20.) The Kumzhinskaya field in Russia burned for 7 years, from 1980 and 1987, after a drilling rig caught fire. The authorities even exploded a nuclear bomb at a depth of 1.5km in an attempt to stop the fire, but the fire still burned.
21.) The world’s northernmost oil field is the Russian offshore Pobeda field (N74’44’’).
22.) The oldest functioning refinery is located in Digboi, India (capacity of 0.65 million tons per year) which first came online in 1901. It is likely the world’s smallest refinery.
23.) The 1988 Piper Alpha explosion in the North Sea is the most deadly oil sector accident ever, leaving 167 dead.
24.) The Deepwater Horizon catastrophe killed more than 8 000 birds and harmed another 75 000.
25.) Only two ladies have so far held the highest post in national oil companies all around the world – Graça Foster (Petrobras) and Isabel dos Santos (Sonangol).
26.) If one is to omit political appointees (Isabel dos Santos was appointed head of Sonangol by her father, José Eduardo dos Santos, who ruled Angola for 38 years), Graça Foster remains the only “merit-based” female CEO of any major oil company.
27.) The father of American geophysics, Everett Lee DeGolyer started working for the U.S. Geological Survey as a cook.
28.) Arguably the lightest constant-quality oil grade is Algerian condensate, with an API density of 71°.
29.) The world’s heaviest oil is found in Athabasca, Canada, with a standard API density of 8°.
30.) The longest-producing oil well is the McClintock Well #1 in Titusville, Pennsylvania, which has been producing crude since 1861.
31.) The world’s largest oil company is Russian (Rosneft), and so is the largest gas company (Gazprom).
32.) Rosneft’s and Gazprom’s CEOs, Igor Sechin and Alexey Miller, worked together from 1991 to 1996 in the Foreign Affairs Committee of Saint Petersburg under the guidance of Vladimir Putin.
33.) In Venezuela, the cost of a 0.33l (12 fl oz) beer can is equivalent to 30-35 liters of gasoline.
34.) As of late February, Iceland has the highest gasoline prices in the world, yet a liter of gasoline still costs less than a bottle of water.
35.) The largest oil platform is found at the Norwegian offshore field Troll, towering at 472m above sea level.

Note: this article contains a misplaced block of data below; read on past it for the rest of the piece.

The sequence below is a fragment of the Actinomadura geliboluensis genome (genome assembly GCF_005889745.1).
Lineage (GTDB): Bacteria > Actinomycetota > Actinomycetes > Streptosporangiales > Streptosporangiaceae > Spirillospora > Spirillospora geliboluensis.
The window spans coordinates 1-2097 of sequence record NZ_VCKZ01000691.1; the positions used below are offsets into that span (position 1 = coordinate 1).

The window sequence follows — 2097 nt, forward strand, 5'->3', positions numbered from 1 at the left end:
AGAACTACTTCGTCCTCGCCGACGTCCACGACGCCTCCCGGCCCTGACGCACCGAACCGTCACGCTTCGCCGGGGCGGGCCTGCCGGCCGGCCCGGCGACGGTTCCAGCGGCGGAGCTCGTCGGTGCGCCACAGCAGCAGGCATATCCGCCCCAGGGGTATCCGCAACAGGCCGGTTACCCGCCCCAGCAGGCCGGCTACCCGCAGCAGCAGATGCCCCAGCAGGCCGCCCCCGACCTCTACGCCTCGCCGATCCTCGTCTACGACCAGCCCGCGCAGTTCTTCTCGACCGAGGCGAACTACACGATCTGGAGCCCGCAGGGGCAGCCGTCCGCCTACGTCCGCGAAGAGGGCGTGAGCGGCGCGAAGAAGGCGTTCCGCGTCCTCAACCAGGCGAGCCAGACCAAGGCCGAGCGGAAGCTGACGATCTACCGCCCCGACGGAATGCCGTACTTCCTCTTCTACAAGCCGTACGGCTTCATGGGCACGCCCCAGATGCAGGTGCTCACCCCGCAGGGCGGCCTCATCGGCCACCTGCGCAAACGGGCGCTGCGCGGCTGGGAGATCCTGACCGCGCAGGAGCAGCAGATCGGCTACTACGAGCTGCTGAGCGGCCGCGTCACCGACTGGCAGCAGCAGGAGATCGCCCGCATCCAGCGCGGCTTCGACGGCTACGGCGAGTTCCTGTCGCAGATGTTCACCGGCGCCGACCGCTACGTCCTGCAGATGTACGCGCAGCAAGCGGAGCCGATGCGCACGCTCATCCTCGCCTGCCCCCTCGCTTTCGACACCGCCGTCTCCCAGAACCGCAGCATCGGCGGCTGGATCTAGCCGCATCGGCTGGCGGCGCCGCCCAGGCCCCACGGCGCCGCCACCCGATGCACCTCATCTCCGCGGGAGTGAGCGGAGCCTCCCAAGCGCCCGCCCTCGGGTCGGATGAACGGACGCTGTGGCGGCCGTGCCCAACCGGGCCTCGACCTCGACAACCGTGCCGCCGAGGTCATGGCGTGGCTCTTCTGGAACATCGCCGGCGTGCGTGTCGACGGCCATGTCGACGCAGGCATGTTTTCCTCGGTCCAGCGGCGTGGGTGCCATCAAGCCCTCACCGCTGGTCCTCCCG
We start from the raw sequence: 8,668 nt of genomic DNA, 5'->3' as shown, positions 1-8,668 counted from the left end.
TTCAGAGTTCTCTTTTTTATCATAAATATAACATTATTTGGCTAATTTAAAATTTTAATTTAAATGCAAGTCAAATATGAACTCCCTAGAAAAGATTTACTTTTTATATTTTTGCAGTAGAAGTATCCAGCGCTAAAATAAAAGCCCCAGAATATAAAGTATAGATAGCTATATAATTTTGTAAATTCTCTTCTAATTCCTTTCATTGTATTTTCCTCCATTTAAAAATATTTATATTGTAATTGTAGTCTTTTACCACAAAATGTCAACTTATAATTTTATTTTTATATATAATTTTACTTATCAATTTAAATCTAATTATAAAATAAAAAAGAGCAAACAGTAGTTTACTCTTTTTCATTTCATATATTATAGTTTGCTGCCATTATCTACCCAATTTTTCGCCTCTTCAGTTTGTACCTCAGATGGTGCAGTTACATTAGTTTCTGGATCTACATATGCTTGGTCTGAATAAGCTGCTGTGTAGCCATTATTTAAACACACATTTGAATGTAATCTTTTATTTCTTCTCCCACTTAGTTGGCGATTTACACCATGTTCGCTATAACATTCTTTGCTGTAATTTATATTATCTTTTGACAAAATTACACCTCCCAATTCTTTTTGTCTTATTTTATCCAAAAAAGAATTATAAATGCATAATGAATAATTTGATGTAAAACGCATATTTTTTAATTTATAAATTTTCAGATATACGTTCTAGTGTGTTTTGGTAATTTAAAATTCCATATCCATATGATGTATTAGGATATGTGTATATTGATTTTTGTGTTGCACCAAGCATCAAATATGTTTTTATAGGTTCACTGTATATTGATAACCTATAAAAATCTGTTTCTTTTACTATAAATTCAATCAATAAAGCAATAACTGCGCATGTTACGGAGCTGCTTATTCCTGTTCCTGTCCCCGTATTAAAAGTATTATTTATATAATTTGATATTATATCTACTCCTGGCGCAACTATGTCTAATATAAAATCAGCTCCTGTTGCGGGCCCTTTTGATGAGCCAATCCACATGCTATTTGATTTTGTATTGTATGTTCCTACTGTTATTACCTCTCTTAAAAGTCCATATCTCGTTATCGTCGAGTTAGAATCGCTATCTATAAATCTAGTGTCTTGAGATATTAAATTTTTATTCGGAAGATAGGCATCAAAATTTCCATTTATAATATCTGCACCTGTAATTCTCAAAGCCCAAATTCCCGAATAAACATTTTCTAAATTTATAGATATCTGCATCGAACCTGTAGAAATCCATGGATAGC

36.) The world’s longest well was drilled in November 2017 at the Sakhalin-I, reaching a depth of 15,000 meters.
37.) Were the oil rush to have started several decades later than the 1860s, we might have never witnessed a sperm whale in the 20th century – sperm whale oil was the essential source for producing kerosene, and as a result they were almost hunted down to extinction.
38.) The idea of nationalizing one’s oil sector was first carried out by the Soviets in 1918 – it took almost 20 years until another country, Bolivia, nationalized its oil industry in 1937.
39.) It took the Soviets more than forty years to market their rapidly increasing oil volumes in Europe – the first supply contracts were signed with West Germany and Italy in 1960, to intense American dissatisfaction.
40.) It is very rarely stressed how socially mobile the oil industry has been since its inception – John D. Rockefeller’s father was a con artist, indicted for rape in 1849, whilst Ivan Gubkin, the founding father of Russian/Soviet petroleum geology, was the only literate child (out of 5) of a Volga burlak.
41.) Offshore oil production makes up roughly 30% of total world output – despite heavy volatility this ratio has barely changed in the past decade.
42.) Iraq is the most dependent country with regard to oil as a percentage of its exports (99%), whilst in terms of general GDP, it is Kuwait that is most dependent on the oil industry (55% of its GDP comes from oil).
43.) The first commercial oil discovery in Africa took place in 1955 (the Benfica field in Angola), roughly a 100 years after the United States and the Russian Empire started producing oil.
44.) The current oil price record was set in 2012 when annual Brent prices reached $111.63 per barrel.
How many of those had you heard before?
By Viktor Katona for Oilprice.com